Take One Unusual Car, add a powerful late model running gear, subtly modify the body and add a set of Kahn RS-C wheels...


This is exactly what Dave Rothwell did.


The man himself is gifted with not just an intricate ability to visualise a car, but the skills to carry that through to a completed vehicle.


Dave is up there with Chip Foose and Troy Trepanier in this regard, yet where those two names have become worldwide names, brands even, Dave works away quietly on his own, producing exquisite, customised cars.


One of his most recent mind-bending creations started with a ‘phone call from a friend, Steve Roberts: “Alright Dave, there’s a car on eBay you’ve got to see.”
The car was advertised as a 1939 Hanomag, which meant nothing to Dave but he’s a sucker for a split back window and there were some lines on the car that intrigued him.


For those that are interested, here’s a quick primer on the company that built it: Hanomag is a truncation of Hannoversche Maschinenbau AG, a German manufacturing company dating back to 1835 that built farm machinery, steam trains and tractors before, in the early 1920’s, turning to automobiles.


They experimented widely with technological advances, including independent suspension, aerodynamics and both front and rear-engined layouts and, in 1939, launched the radical new 1.3 model, of which Dave’s car here is one of just 9,187 built.


Production lasted less than one year as, when war broke out on 1 September, Hanomag moved into making military vehicles for the German war effort, including the hugely successful Hanomag half-track troop carrier.


Too Far Gone


Anyway, back to the story. “It was in really, really bad condition,” Dave recalls, “As if it had been a £50 car. As it was, I had to give nearly four grand for it, but I just had to have it.”


The story goes the car had been in a museum, but had been bought to restore and the exterior paint stripped, then left outside on a farm near Blackpool.


“It was so bad I had to have the body acid dipped, and when I got it back the floor and chassis were too far gone to do anything with,” said Dave.


“I’ve had people say to me since I’ve finished it that I’ve ruined a rare car by not hot rodding it, but it really was the only way to make this car. If I’d tried to restore it, I’d still be welding the floors.”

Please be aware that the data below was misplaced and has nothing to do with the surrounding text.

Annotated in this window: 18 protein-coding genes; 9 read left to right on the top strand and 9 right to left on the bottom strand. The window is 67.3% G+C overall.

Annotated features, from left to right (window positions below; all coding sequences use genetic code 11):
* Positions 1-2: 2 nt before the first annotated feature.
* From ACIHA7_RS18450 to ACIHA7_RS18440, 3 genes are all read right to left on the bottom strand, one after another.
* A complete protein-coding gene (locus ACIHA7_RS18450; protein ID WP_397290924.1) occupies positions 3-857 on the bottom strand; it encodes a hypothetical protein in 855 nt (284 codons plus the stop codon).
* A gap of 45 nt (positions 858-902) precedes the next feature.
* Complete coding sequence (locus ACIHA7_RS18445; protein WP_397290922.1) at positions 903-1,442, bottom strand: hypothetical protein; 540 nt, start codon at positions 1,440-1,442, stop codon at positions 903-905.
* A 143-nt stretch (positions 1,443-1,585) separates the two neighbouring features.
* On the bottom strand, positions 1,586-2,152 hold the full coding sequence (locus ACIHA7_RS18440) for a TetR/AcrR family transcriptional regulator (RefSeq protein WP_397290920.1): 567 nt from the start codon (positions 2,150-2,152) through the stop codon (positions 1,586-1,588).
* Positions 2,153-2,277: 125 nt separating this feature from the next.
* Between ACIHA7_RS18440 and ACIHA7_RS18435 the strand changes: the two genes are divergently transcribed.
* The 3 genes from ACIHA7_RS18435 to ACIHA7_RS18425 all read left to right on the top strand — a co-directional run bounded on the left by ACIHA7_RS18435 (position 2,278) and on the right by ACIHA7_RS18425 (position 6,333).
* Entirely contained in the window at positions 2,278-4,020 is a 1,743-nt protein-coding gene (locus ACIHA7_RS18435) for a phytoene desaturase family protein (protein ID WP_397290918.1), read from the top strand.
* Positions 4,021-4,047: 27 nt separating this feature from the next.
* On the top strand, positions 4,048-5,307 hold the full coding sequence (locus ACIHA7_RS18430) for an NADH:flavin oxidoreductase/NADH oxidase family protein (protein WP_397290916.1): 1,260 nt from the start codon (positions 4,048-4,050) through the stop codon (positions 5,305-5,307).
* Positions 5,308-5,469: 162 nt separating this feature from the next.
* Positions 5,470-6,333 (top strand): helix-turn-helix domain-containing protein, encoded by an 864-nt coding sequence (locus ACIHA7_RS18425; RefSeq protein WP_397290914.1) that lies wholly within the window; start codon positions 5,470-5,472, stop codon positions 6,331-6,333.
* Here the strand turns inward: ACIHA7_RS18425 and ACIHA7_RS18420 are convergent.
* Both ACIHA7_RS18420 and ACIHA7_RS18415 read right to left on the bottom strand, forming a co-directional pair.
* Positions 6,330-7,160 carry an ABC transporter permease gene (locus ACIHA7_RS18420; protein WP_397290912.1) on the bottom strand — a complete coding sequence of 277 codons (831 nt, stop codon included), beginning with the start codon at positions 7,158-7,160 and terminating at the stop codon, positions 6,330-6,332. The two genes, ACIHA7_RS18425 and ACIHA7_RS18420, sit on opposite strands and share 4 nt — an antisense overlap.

Believe it or not, David made no body modifications at all. The lights have been changed front and rear, and the boot lid has been narrowed a couple of inches each side so it lines up with the edges of the split rear window and has lost its external hinges.


“I don’t know if this car was used in the war or not, but there was some terrible welding in the roof where it had holes cut and something fitted in the past. I had to star cut it with eight slices, then get the centre to sit down and weld it all back up again. Honestly, this car was a right state,” Dave recalls grimly.


Kahn RS-C Wheels


With any ground up build like this; David had to choose the wheels and tyres at the beginning of this project. He chose some 20” and 22” Kahn RS-C wheels, wrapped in ultra low profile 30 series tyres.


Dave particularly liked the depth of the rear wings and the way they sweep round the wheels. Obviously, dropping the car and adding 20 and 22-inch rims only helped accentuate the lines of the car.


There’s nothing quite like the shape of 1930’s European cars, when manufacturers first started experimenting with aerodynamics


Furthermore, in place of the original 32bhp, 1,299cc, short-stroke four is a 2,793cc, DOHC, 24V six from a ’91-’98 model year E36 328i. These motors made 190bhp and 210ft.lbs of torque with a dual cat exhaust system, which was enough for 150mph and 0-60 of 6.9 seconds.


Feel free to browse the images.